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February 13, 1998     The Message
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February 13, 1998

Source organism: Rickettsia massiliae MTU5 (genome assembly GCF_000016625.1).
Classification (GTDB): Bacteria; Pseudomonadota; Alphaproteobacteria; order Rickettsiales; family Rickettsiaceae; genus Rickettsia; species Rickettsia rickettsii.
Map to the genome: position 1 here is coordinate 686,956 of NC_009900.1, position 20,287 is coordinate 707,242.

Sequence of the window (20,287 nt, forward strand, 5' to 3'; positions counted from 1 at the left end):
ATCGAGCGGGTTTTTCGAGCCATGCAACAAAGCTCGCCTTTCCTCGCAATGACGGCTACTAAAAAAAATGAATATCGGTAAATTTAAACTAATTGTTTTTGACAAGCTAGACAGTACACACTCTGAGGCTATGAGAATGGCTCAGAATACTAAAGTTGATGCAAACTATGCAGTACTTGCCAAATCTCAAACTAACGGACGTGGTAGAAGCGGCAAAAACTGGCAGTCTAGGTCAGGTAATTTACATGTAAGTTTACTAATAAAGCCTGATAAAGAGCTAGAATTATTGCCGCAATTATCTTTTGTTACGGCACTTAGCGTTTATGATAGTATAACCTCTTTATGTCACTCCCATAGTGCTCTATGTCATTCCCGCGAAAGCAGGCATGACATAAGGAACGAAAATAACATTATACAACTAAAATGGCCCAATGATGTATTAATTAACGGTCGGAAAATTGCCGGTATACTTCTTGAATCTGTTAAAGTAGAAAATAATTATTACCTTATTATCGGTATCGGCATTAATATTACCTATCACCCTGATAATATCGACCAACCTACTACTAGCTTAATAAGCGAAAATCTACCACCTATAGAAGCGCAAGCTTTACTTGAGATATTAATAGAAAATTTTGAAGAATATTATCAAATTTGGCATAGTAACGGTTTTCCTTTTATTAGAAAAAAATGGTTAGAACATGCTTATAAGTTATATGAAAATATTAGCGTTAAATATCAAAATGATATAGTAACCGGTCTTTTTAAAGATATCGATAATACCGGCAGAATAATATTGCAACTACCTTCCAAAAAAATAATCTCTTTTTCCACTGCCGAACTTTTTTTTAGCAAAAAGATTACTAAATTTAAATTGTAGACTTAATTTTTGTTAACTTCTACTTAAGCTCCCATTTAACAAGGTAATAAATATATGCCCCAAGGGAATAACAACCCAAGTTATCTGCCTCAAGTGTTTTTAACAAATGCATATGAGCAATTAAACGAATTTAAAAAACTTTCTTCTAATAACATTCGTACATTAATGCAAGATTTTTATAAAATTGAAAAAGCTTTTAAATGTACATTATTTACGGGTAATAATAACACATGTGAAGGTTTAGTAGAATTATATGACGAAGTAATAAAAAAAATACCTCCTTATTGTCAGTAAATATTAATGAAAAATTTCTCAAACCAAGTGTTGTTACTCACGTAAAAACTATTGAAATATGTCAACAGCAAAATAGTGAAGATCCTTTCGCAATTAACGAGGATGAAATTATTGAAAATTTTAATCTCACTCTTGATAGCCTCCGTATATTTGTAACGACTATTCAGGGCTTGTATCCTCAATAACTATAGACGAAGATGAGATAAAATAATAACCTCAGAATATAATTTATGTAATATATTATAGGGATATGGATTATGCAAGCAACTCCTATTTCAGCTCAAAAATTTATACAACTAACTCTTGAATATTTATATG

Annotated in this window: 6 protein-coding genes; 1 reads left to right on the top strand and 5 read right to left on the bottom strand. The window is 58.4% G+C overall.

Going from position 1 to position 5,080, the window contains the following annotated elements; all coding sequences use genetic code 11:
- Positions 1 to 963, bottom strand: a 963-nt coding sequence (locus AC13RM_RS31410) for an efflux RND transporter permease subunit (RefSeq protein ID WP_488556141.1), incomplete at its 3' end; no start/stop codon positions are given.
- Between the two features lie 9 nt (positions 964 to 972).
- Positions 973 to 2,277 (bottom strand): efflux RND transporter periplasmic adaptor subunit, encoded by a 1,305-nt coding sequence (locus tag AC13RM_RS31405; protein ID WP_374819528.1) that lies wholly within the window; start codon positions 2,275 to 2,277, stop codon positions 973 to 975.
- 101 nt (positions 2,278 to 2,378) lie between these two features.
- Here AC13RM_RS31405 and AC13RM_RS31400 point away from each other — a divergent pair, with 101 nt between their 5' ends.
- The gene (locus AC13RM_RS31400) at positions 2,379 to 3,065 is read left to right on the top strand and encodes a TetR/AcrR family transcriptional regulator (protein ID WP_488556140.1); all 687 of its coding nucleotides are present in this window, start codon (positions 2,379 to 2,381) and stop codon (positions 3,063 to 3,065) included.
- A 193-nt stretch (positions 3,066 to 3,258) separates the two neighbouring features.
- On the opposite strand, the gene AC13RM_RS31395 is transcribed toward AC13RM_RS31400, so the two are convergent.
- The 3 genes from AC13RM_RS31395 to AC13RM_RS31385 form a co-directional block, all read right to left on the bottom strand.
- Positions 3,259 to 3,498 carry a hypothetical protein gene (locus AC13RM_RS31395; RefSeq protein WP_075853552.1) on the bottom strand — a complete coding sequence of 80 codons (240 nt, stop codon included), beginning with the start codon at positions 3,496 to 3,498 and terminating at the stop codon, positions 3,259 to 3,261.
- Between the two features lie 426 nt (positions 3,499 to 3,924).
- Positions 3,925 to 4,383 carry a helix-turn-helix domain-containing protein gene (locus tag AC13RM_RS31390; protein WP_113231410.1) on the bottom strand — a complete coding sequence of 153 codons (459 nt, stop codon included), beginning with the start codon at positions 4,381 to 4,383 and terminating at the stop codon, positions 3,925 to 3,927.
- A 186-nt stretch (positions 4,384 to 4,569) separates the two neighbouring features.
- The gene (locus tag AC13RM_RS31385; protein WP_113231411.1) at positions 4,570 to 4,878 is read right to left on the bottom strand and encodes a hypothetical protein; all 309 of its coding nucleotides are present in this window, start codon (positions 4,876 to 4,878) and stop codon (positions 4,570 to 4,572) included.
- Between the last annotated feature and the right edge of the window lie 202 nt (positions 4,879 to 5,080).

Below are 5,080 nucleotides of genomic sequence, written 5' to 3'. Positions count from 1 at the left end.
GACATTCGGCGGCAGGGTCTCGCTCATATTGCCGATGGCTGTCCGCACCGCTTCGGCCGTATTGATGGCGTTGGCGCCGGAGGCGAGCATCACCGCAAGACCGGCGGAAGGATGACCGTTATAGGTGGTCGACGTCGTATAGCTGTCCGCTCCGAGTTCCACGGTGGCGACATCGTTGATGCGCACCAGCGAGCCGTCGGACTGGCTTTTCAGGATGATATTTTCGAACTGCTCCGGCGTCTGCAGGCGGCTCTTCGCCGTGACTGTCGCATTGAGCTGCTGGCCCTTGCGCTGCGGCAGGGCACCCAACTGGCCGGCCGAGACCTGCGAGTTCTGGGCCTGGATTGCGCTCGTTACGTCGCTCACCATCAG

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The Message -- for Catholics of Southwestern Indiana Did you see the part where... ? By PAUL R. LEINGANG Editor What do Titanic, Hoosiers, Dead Man Walking and Rudy all have in common? They are movies which provoked discussion in families, according to stu- dents at Mater Dei High School, Evansville. The question was posed, with a request for elab- oration. "Was there a film that generated a discus- sion in your home about faith? In what way?" The answers were varied. Films and TV pro- grams were listed, including Touched By An Angel, Schindler' s List, Michael, The Preacher's Wife, and Wild Hearts Can't Be Broken. The ways in which these entertainment offerings generated discussion was varied from family to family. Here are just two of the many possible examples: Kelly S. Martin said that she had been "neither for or against capital punishment" before she watched the movie, Dead Man Walking. After she saw the movie, she became "radically opposed to the death penalty," and her mother agreed with her. After "a fight of wills" between her mother and her father, all the members of her family kept their origi- nal opinions, "but we did talk for hours about it," she said. Steve Jost wrote about Rudy, a movie about a character whose goal is to play football for Notre Dame. Even though Rudy does not have the physical features that allow him to get on the team, the has the "heart of a champion" and practices every day. He gets to play in the last game, and makes an extra- ordinary tackle, sacking the opposing quarterback. "I think it's a good movie that shows a person's faith, said Jost. It shows his determination and his faith in God. Jost admits, though, that a cousin of his "feels it is nothing more than a person trying to get on a football team." This is the stuff that good family discussions are made of: arguments, or "a fight of wills," and differ- ing viewpoints. But the fact is, these films, and many others, were the occasions of earnest family discus- sions about faith and values. I can't help but recall a Gospel account of the Baptism of Jesus. A voice from heaven proclaims that "This is my beloved son," God said, according to what some people heard. Others heard only thunder. Was it an extraordinary event? Or ordinary? Was the Nile red from iron-rich clay deposits in the flood plain? Or did the river run red with blood? Was it good luck that a stranger helped you when you were stranded along the highway? Was it divine providence? Were you "touched by an i angel?" When you tell such a story, believe you? Take the time today to watch a TV movie with your family, or with close good movie or program--not necessarily.! supposed to be a "religious" one. Search the scenes that you response to them, for signs of faith Accept the fact that others will you, but don't abandon your belief. If you have children, take the time the movies and programs they watch: with them. Discuss the values't Engage in conversation with famil)f and then support what is good in and TV entertainment. Take action degrading. As Christians alive in the glory Christ -- the Son of God who became q we know that human dignit) of the divine. That which takes is not. Take the time to know the Comments about this column are or the Christian Box 272, Ames, Iowa 50010. Behind-scenes work may win religious At times in the years since it was first proposed, it's seemed as though a law to address reli- gious persecution in other coun- tries would disappear into fac- tionalized splinters. Evangelicals wanted its focus to be on Christians; Buddhists' involvement grew out of inter- est in freedom for Tibet; and groups including the National Council of Churches and the U.S. Catholic Conference feared the bill would be too narrow and unnecessarily harsh in some circumstances. But changes negotiated in the last couple of months have brought the USCC, the Buddhist groups, several Jewish organi- zations and the evangelicals together behind the revised bill. Its prime sponsor, Rep. Frank Wolf, R-Va., explained at a Feb. 4 conference with the legisla- tion's supporters that it now includes provisions for the White House to waive for humanitarian reasons otherwise automatic sanctions against countries thatare engaging in religious persecution. The revised bill would create an Office of Religious Perse- cution Monitoring in the State Department, instead of in the .White House, as it was origi- nally written. Both changes were supported by the USCC. The bill "will help those who are being persecuted today," Wolf said. "But it will also help those persecuted groups we don't even know about today," and may even keep events from taking place that would lead to future persecution. Among its other provisions, the bill would: -- Ban nonhumanitarian for- eign aid to countries that engage in "widespread and ongoing" acts of persecution. Ban the sale 'of goods and services used for persecution, such as electric shock equip- ment. m Adjust refugee law to treat victims of religious persecution more fairly. -- Affirm broad sanctions imposed by President Clinton against, the government of Sudan, where Islamic extremists target Christians in particular. The Jan. 30 release of annual State Department reports on human rights abroad also focused fresh attention on reli- gious persecution, which, depending on who's defining it, ranges from fairly benign church registration require- ments to torture, imprisonment and murder. A few days later religious per- secution came up at a House hearing on the report, at a White House meeting with clergy heading to China to discuss reli- giocs freedom, and at the meet- ing for supporters of H.R. 2431. Archbishop Theodore E. McCarrick of Newark, N.J., Rabbi Arthur Schneier, president of the Appeal of Conscience Foundation, and Rev. Don Argue, president of the National Association of Evangelicals met Feb. 2 with President Clinton and State Department experts before leaving for China to meet with government and church representatives about religious freedom. At a Feb. 3 hearing of file House Subcommittee on International Operations and Human Rights, Nina Shea, director of the Center for Religious Freedom at Freedom House, compli- mented the State Department for a "dramatic improvement in coverage" of religious per- secution. Though pointing out gaps in information, overall, Shea said, "there is generally greater sen- sitivity to the experience of reli- gious minorities and minority groups.., who are besieged in many countries." Meanwhile, at the Feb. 4 Religious Leaders' Summit onReligious Persecution, New York Times columnist Abe Rosenthal likened the need for public support in fighting religious persecution to the March 13, 1964, murder in New York City of Kitty Genovese, a case that gar- nered worldwide attention. No fewer than 38 people heard the woman's screams as she was being stabbed, yet nobody came to her aid or called police. Most Americans would say they would help someone they heard being attacked outside their own homes, Rosenthal said. But, he asked, "suppose the screaming was not down- stairs but a block away" or in .another city, or another country? "Does God put geographic limitations on how far away you can be before he passes judgment?" Rosenthal asked. The writer was being honored at the meeting for his advocacy against religious persecution. "I didn't want to be a silent witness m one of the 38, no mat- By PATRICIA ZAPOR Catholic News Service WASHINGTON (CNS) m A couple changes to the bill, a few self-interests set aside and a lot of political maneuvering just may produce a new law to guide U.S. policy on religious persecution abroad. The Freedom From Religious Persecution Act is scheduled to come up for votes in Congress this spring. After a few significant alter- ations in its text and a massive ecumenical lobbying effort, H.R. 2431 appears-likely to pass with broad bipartisan and interfaith support. The one remaining foggy issue was whether the White House would support the changed version, after opposing the bill's earlier incarnation. As of Feb. 6 there had been no com- ment from the White House about the changes. 4200 N. Kentucky Ave. Evansville, IN 47711  Wldy newspaper of the Diocese of Evansville PutNished weekly exoapt last week in December by the CMholic Pre. Of Evansville Proc Technan ..............  ................................... P Nar Staff Wer ........................... Mary Ann Hughes Address all communications to P.O. Box 4160, Evansville, IN 47724-0169 Subscription rate: $18.50 per year Single Copy Price: $.50 Erred as pen0dical mat at the pos office , E.mle, IN 47"/01. Pu/dca nambe 843800. l=omast: Relum POD forrr 3579 to Ofce of C ,9 Catho Press of Evanswe i/: ter how far Rosenthal Earlier at the Msgr. ate general USCC, s sary part consc perse The issue is ! U.S. Catholic rights was Pope in January. And "its to end governments cases, are gious o In an after Rosenthal years of rights, it reader from a : aware most are practicing Until entire issue, ning of the Vacation, Saturday, Feb. 14 through Indiana Legislative Breakfast, Feb. 18, 8:30 a.m. EST. Priests Retirement Board, Catholic 19, 3:30 p.m. Diocesan Pastoral Council, Catholic  21, 8:30 a.m. to 4 p.m. CST. Confirmation at St. Joseph .... 4 p.m. CST.